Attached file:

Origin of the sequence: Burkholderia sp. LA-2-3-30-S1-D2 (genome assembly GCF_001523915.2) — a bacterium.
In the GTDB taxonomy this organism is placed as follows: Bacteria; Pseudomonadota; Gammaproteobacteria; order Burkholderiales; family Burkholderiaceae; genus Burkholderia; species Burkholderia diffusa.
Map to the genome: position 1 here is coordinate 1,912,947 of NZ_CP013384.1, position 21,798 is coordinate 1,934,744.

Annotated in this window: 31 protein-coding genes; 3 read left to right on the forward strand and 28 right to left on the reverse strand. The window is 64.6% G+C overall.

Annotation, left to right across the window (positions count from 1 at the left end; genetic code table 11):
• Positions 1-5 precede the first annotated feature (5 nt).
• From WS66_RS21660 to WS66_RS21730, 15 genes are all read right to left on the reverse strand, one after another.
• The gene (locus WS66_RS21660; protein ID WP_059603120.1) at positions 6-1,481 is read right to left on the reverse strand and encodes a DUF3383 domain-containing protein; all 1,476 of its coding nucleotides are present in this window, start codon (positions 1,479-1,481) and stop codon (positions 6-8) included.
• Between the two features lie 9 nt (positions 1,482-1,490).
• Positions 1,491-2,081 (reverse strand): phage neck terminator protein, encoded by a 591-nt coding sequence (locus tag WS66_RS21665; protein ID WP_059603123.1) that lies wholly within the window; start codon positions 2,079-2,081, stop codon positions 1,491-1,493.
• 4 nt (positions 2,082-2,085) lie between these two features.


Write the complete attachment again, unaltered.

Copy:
Origin of the sequence: Burkholderia sp. LA-2-3-30-S1-D2 (genome assembly GCF_001523915.2) — a bacterium.
In the GTDB taxonomy this organism is placed as follows: Bacteria; Pseudomonadota; Gammaproteobacteria; order Burkholderiales; family Burkholderiaceae; genus Burkholderia; species Burkholderia diffusa.
Map to the genome: position 1 here is coordinate 1,912,947 of NZ_CP013384.1, position 21,798 is coordinate 1,934,744.

Annotated in this window: 31 protein-coding genes; 3 read left to right on the forward strand and 28 right to left on the reverse strand. The window is 64.6% G+C overall.

Annotation, left to right across the window (positions count from 1 at the left end; genetic code table 11):
• Positions 1-5 precede the first annotated feature (5 nt).
• From WS66_RS21660 to WS66_RS21730, 15 genes are all read right to left on the reverse strand, one after another.
• The gene (locus WS66_RS21660; protein ID WP_059603120.1) at positions 6-1,481 is read right to left on the reverse strand and encodes a DUF3383 domain-containing protein; all 1,476 of its coding nucleotides are present in this window, start codon (positions 1,479-1,481) and stop codon (positions 6-8) included.
• Between the two features lie 9 nt (positions 1,482-1,490).
• Positions 1,491-2,081 (reverse strand): phage neck terminator protein, encoded by a 591-nt coding sequence (locus tag WS66_RS21665; protein ID WP_059603123.1) that lies wholly within the window; start codon positions 2,079-2,081, stop codon positions 1,491-1,493.
• 4 nt (positions 2,082-2,085) lie between these two features.